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NEWS | Feb. 8, 2016

February celebrates Black History

By MSgt Jamie L. Britt 437th Operations Support Squadron

Observed each February, Black History Month is an annual celebration of African American achievement and a time for recognizing the crucial contributions they made in United States history. Originally organized as a one week celebration period, the observance was formally recognized in 1976 by the U.S. government and expanded to include the entire month.

Though many are unaware, the "Father of Black History" recognition is Dr. Carter G. Woodson. He founded the aforementioned celebration in 1926 and called it "Negro History Week." Dr. Woodson specifically chose the second week in February because it fell between the birthdays of famed orator and abolitionist Frederick Douglas and President Abraham Lincoln.

For this year's theme, the Association for the Study of African American Life and History has selected, Hallowed Grounds: Sites of African American Memories. Capturing the importance of specific people and events, the association emphasizes educating American citizens about familiar as well as less known information. For example, the inclusion of the National Mall in Washington, DC may be familiar to most. For it was there in August 1963 that Dr. Martin Luther King Jr. delivered his iconic "I have a dream" speech to a crowd of over 200,000.

However, there are a myriad of other memorable sites that deserve further investigation. One such location is Kingsley Plantation, situated northeast of Jacksonville, FL, on Fort George Island. It was there that Zephaniah Kingsley, owner of the largest plantation in Florida, fought against federal laws that greatly prohibited activities of slaves and free black people. Even though he owned slaves, Kingsley was a strong believer in treating people according to their abilities, not their color.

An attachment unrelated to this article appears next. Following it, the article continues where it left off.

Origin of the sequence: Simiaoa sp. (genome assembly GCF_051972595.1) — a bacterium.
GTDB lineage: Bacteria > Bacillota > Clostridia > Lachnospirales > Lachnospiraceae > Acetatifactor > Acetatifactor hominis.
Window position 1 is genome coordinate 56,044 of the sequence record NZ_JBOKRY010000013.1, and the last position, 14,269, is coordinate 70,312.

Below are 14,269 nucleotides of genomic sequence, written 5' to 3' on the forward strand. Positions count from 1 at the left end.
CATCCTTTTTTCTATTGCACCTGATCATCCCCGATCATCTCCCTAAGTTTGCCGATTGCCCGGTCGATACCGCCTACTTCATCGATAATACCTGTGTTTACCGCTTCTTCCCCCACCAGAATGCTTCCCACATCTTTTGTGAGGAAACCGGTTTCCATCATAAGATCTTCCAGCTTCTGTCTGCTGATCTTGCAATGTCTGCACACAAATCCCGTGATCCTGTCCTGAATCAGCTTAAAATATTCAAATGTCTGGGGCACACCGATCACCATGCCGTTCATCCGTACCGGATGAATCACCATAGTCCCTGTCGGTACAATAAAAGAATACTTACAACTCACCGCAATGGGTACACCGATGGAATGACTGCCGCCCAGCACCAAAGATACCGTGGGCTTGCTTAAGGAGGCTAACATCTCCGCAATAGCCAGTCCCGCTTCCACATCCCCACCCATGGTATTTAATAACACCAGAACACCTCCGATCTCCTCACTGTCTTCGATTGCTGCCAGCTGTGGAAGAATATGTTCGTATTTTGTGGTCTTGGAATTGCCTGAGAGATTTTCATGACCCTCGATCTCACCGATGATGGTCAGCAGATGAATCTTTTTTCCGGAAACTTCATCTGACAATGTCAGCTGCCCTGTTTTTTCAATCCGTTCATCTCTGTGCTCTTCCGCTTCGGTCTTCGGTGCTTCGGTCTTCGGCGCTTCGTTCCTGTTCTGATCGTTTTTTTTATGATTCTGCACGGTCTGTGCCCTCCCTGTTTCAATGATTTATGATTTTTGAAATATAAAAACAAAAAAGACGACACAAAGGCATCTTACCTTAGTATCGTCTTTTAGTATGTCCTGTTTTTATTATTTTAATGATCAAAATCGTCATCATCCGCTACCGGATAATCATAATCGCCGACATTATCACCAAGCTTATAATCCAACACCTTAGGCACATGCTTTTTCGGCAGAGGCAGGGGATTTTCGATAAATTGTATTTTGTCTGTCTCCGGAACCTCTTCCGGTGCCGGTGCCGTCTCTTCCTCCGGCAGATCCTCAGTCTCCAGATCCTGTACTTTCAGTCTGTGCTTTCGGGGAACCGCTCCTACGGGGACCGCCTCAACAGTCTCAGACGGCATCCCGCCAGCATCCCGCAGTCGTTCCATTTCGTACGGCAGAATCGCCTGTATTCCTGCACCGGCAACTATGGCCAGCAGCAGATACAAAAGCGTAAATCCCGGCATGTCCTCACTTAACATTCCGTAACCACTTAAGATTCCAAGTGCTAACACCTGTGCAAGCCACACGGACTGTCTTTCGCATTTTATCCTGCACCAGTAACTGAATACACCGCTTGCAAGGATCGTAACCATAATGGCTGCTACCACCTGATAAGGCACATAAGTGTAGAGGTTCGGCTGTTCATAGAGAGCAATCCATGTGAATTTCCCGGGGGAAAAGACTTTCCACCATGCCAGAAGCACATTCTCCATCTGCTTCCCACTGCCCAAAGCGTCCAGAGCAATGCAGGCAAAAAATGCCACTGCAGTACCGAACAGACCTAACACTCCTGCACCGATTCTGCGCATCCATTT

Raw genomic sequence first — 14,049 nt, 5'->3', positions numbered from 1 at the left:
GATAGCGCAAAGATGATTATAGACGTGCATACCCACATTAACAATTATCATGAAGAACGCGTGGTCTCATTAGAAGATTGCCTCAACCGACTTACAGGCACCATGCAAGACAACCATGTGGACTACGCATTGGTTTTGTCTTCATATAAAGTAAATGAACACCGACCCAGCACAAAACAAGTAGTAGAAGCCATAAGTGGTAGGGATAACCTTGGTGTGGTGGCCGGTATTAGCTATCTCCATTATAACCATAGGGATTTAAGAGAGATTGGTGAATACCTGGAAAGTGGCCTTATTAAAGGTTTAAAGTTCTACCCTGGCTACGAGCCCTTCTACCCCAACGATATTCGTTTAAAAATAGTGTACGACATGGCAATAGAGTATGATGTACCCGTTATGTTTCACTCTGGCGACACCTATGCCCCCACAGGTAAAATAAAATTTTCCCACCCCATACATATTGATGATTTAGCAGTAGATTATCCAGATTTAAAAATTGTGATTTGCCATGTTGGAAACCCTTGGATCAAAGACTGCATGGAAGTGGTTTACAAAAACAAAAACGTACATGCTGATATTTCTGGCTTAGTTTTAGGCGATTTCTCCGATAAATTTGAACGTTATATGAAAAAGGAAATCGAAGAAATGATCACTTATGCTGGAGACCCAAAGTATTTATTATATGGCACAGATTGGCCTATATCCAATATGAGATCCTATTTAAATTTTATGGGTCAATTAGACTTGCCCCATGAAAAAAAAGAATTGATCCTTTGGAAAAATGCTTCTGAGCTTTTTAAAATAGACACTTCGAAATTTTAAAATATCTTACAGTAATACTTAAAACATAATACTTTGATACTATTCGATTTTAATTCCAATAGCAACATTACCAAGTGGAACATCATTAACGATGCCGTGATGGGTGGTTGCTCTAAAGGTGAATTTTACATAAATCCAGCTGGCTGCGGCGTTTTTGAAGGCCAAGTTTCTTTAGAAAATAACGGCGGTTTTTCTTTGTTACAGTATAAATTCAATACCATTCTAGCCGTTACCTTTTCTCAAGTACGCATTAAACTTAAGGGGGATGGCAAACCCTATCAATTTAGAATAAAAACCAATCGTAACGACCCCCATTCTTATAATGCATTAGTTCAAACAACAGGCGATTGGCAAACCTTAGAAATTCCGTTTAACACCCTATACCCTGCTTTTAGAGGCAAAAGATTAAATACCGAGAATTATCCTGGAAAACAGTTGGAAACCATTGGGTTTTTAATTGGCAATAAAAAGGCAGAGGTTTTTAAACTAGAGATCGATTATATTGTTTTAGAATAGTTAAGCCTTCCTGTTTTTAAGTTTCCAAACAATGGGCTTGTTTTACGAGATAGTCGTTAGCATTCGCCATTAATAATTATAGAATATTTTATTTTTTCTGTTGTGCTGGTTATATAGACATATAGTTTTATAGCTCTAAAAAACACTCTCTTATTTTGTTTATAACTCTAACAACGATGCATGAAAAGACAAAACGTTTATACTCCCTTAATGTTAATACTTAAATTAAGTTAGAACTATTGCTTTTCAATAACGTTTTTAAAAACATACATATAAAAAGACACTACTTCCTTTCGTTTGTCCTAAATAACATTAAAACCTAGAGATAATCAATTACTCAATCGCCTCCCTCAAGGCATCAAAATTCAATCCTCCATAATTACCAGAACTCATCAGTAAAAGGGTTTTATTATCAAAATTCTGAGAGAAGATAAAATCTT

Fast-forward nearly a century and a half to the small southern town of Selma, AL, and you're reminded of the heart-wrenching day known as "Bloody Sunday." On March 7, 1965, a group of demonstrators marching from Selma to Montgomery in support of voting rights were stopped by law enforcement officials at the Edmund Winston Pettus Bridge. What ensued was an attack on otherwise peaceful demonstrators and served as a catalyst for the passage of the Voting Rights Act less than five months later by President Lyndon B. Johnson.

In the end, it doesn't take much digging to see just how impactful African American men and women have been in the history of this nation. From humble beginnings, to settings as monumental as the White House, the achievements of "Black America" are both awe inspiring and inspirational. Even today, the diversity of our schools, businesses and military serve as a true testament to the unwavering spirit and fortitude of many previous generations; each steadily moving forward over hallowed ground in the pursuit of equal rights for all!